Colorectal cancer 101: symptoms, screening and reducing your risk

3 minute read time.
Colorectal cancer 101: symptoms, screening and reducing your risk

This month is colorectal cancer awareness month. Our Cancer Information Development Nurse, Sue, has written a blog with all you need to know about colorectal cancer. 

Colorectal cancer, or bowel cancer - is the 4th most common cancer in the UK[1]. The term bowel cancer is normally used when talking about colon cancer and rectal cancer.

Bowel cancer can be curable if it is found early. So being aware of symptoms and seeing your GP sooner rather than later can make a real difference.

Symptoms of colorectal cancer

No one likes talking about bowels and poo! And it can feel embarrassing to see your GP with bowel problems. But remember they are used to dealing with embarrassing topics. And they are there to help and support you.

So when should you see your GP? The following lists the main symptoms of bowel cancer:

  • blood in or on your poo (stools), or bleeding from the back passage (rectum)
  • a change in your normal bowel habit – for example, diarrhoea or constipation
  • unexplained weight loss
  • pain in your tummy (abdomen) or back passage
  • feeling that you have not emptied your bowel properly after you poo
  • unexplained tiredness, dizziness or breathlessness

These symptoms can be caused by other conditions, but you should always get them checked by your doctor.

Bowel cancer screening

Some people may be diagnosed through the bowel cancer screening programme. This is offered to people aged between 50 and 60, depending on which part of the UK you live. If you are registered with a GP you will automatically be invited to take part.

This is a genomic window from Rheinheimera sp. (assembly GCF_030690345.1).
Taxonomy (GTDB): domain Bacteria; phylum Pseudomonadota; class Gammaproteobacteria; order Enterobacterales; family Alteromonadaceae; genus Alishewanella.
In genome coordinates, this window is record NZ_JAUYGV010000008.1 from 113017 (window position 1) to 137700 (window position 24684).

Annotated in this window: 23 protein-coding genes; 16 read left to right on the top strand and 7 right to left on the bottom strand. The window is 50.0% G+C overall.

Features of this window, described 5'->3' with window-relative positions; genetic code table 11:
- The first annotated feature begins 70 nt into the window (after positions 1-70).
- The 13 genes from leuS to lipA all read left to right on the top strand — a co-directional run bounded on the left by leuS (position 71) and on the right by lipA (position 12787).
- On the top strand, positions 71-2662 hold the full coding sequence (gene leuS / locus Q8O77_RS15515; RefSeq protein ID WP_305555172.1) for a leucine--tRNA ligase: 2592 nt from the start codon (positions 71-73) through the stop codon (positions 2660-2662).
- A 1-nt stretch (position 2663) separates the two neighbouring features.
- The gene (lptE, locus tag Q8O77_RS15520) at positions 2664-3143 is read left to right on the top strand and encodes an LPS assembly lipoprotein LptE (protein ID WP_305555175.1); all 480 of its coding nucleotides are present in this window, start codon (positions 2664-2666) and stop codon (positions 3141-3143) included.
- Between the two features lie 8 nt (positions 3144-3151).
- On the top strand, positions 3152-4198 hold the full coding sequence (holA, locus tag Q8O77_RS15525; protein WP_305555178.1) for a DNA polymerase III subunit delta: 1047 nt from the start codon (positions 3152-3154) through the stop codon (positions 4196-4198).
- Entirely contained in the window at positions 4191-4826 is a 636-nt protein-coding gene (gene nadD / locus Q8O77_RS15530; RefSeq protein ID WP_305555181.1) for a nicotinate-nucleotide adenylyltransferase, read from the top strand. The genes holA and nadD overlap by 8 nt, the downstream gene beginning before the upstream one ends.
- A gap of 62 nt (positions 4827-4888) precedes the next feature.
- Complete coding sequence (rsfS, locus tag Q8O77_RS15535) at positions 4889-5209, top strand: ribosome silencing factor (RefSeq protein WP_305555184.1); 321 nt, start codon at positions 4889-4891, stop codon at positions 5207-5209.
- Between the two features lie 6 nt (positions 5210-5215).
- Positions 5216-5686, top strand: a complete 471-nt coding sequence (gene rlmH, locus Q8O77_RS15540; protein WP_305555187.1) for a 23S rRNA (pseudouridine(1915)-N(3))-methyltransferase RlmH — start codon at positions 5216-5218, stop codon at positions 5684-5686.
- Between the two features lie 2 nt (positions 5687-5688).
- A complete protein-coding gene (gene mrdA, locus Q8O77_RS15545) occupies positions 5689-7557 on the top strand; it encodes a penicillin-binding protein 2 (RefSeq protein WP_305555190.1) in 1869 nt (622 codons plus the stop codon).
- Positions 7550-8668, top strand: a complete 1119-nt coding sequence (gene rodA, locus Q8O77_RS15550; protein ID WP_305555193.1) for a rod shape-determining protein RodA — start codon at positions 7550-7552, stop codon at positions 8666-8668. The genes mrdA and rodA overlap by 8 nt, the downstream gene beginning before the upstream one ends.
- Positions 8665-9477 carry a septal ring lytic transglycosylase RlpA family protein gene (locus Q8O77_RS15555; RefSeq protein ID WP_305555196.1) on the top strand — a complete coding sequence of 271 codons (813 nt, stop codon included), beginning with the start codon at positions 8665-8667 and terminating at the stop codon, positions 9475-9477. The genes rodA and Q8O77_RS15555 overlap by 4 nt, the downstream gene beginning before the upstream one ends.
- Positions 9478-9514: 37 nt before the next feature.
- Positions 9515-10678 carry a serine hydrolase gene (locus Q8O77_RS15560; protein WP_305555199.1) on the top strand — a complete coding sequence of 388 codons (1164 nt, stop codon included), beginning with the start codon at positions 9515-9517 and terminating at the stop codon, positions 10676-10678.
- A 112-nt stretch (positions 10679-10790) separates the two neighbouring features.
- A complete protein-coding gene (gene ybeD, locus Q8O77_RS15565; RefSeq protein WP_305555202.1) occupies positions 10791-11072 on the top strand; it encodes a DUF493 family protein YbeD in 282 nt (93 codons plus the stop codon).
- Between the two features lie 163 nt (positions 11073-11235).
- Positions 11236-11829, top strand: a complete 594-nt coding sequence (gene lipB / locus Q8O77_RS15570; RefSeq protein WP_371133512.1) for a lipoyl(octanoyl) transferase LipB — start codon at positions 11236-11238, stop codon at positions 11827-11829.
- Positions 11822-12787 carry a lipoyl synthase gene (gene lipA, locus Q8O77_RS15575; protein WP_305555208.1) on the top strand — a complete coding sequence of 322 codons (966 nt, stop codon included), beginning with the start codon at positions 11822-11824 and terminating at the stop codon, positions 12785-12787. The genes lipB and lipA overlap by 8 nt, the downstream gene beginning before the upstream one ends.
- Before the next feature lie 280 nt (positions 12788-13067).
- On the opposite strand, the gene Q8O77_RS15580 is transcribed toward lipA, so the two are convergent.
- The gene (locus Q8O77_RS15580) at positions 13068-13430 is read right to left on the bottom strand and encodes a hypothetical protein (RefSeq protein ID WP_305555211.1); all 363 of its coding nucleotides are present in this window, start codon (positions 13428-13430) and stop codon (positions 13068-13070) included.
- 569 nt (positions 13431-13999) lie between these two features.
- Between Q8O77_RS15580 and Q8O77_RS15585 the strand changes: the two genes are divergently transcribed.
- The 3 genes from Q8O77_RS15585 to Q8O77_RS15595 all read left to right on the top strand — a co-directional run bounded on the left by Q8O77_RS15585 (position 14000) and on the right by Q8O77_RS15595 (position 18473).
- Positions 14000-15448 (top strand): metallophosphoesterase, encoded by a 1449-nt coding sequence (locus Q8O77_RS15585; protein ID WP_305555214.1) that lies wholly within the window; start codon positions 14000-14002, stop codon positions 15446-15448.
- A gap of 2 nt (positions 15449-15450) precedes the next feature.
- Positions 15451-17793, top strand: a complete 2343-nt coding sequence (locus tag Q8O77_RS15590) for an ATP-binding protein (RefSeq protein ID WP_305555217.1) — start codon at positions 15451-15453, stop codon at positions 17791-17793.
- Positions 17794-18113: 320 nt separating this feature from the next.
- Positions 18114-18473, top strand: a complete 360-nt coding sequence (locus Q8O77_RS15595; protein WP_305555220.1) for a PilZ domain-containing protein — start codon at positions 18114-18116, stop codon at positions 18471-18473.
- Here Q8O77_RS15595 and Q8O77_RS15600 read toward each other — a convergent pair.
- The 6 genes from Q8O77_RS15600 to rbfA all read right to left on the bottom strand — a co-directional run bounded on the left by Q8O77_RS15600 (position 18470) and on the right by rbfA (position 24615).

Bowel cancer screening involves sending a very small sample of your poo to a laboratory where it is checked for tiny amounts of blood.

Reducing the risk of bowel cancer

There are things you can do that can help reduce your risk of getting bowel cancer. Nothing can completely reduce your risk but doing the following can help.

  • Have a healthy diet - this includes lots of fruit and vegetables, starchy foods such as rice and pasta, some protein rich foods such as meat, poultry and pulses, and some dairy foods. Try to limit how much red and processed meat you have as they are linked to a higher risk of bowel cancer. Eating brown rice and wholegrain bread and other high-fibre foods also helps reduce your risk.
  • Keep to a healthy weight – being overweight is a risk factor for a different cancer types, including bowel cancer
  • Do some regular physical activity – this can help reduce the risk of some cancers including bowel cancer. See your GP first if you are not used to doing regular physical activity
  • Keep to alcohol guidelines – drinking alcohol increases the risk of bowel cancer. Sticking to recommended guidelines reduces your risk of damaging your health
  • Give up smoking – smoking is a risk factor for bowel cancer as well as other cancers.

There are some risk factors for bowel cancer that you can’t do anything about. This includes getting older or having an inflammatory bowel condition. And remember not having any risk factors does not mean you definitely won’t get bowel cancer.  

A few people are at a higher risk of developing bowel cancer. This is because they have an inherited gene change that increases their risk. They may be offered screening and other treatments to help reduce or manage their risk.  

Treatment for bowel cancer

There are different treatments for bowel cancer. Surgery is the main treatment. For some people it may be the only treatment they need. Other treatments include chemotherapy and radiotherapy. Targeted therapy and immunotherapy may be used if the cancer comes back or has spread to other parts of the body.

For information, support or just someone to talk to, call 0808 808 00 00 or visit We also have a playlist on our YouTube channel about bowel cancer.